For a number of years, Robert Rector has promoted marriage from his well-endowed platform at the Heritage Foundation. In his official biography this Heritage Foundation Senior Research Fellow is called a leading authority on poverty and the U.S. welfare system [who] focuses on a range of issues relating to welfare reform, family breakdown, and Americas various social ills. Rector is credited with having played a major role in crafting the federal welfare reform legislation passed in 1996, and he has conducted extensive research on the economic costs of welfare and its role in undermining families.
A recent report, co-authored with Kirk A. Johnson, PhD, and Patrick F. Fagan, is titled The Effect of Marriage on Child Poverty. This report argues, The lack of progress in reducing child poverty since 1965 can be explained in part by the erosion of marriage and the growth of poverty-prone single-parent families . Moving from a single-parent to a married family is a straightforward way to rise above the poverty threshold.
On April 16, Robert L. Woodson Sr. spoke on Marriage and the Black Community: Real Life Stories of Welfare Reform Success at a Heritage Foundation colloquium. Founder and president of the National Center for Neighborhood Enterprise and the author of The Triumphs of Joseph: How Todays Community Healers Are Reviving Our Streets and Neighborhoods, Woodson talked about how past values of the black community that promoted self- sufficiency and strong, stable families can be restored, and the role that the Presidents welfare reform initiative can play in this revitalization.
In a May Village Voice article, Sharon Lerner writes: With $300 million of funds from the soon-to-be reauthorized Welfare Reform Act allotted for marriage promotion, poor people can expect an unprecedented array of programs nudging them toward the altar, including billboards advertising the joys of matrimony; marriage education for unwed, expecting parents; and marriage mentoring programs in which married couples serve as role models for singles.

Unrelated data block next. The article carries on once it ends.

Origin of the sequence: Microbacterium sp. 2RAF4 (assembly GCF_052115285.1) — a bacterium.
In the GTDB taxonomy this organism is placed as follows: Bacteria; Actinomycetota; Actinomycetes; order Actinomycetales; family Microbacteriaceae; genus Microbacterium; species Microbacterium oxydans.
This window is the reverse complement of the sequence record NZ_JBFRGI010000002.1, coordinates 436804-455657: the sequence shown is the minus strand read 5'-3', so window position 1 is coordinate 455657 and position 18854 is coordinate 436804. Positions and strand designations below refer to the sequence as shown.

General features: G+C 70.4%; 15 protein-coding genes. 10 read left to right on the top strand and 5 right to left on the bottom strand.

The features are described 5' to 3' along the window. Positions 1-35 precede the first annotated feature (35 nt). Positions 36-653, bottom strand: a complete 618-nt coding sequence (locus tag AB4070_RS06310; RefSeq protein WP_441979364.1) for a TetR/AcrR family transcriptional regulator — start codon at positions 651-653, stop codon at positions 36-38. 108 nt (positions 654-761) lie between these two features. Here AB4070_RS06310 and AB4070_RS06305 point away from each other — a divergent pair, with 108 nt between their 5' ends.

How has the rights marriage movement become so prominent in the welfare reauthorization debate? Right wing foundations conceptualized, supported, sustained, and shaped the debate over marriage during the past ten years. David Popenoe, a seasoned veteran of the movement, discusses the pivotal role of conservative foundations in an article titled New Day Dawning?: In the struggle over the family, foundations made the difference, in the March/April 2002 issue of Philanthropy magazine, a bimonthly publication of the Philanthropy Roundtable, a consortium of conservative foundations.
Popenoe is a professor of sociology at Rutgers University and the co-director, along with Bar- bara Dafoe Whitehead of the National Marriage Project. Popenoe explains how most foundations traditionally focused on funding direct service programs rather than research and public education, especially when it comes to childrens issues. However, beginning in the late 1980s several conservative foundations blazed a new trail and supported research and public education in the child-related area of marriage and the family.
This reorientation, pushed by conservative foundations, such as Achelis and Bodman, Bradley, Donner, JM, Randolph, and Allegheny, led policymakers toward new ways of thinking about welfare, family, and marriage. The foundations set out to build a new political consensus about poverty.
Popenoe says that the old consensus was framed by the mainstream media and most of the academic community [who] fell back on the old standbys: persistent and institutional racism, income inequality, and lack of government support.
In the mid-1980s, instead of looking to the old formulas for understanding poverty, conservatives began examining the serious weakening of Americas family structure that had been taking place during those years.
Says Popenoe: The divorce rate had more than doubled between 1960 and 1985, and the out-of-wedlock birthrate had quadrupled. Broken homes had grown like wildfire; doleful news articles about latchkey kids popped up on TV and in the papers. These trends were most pronounced among blacks, but family structure rather than race accounted for the difference.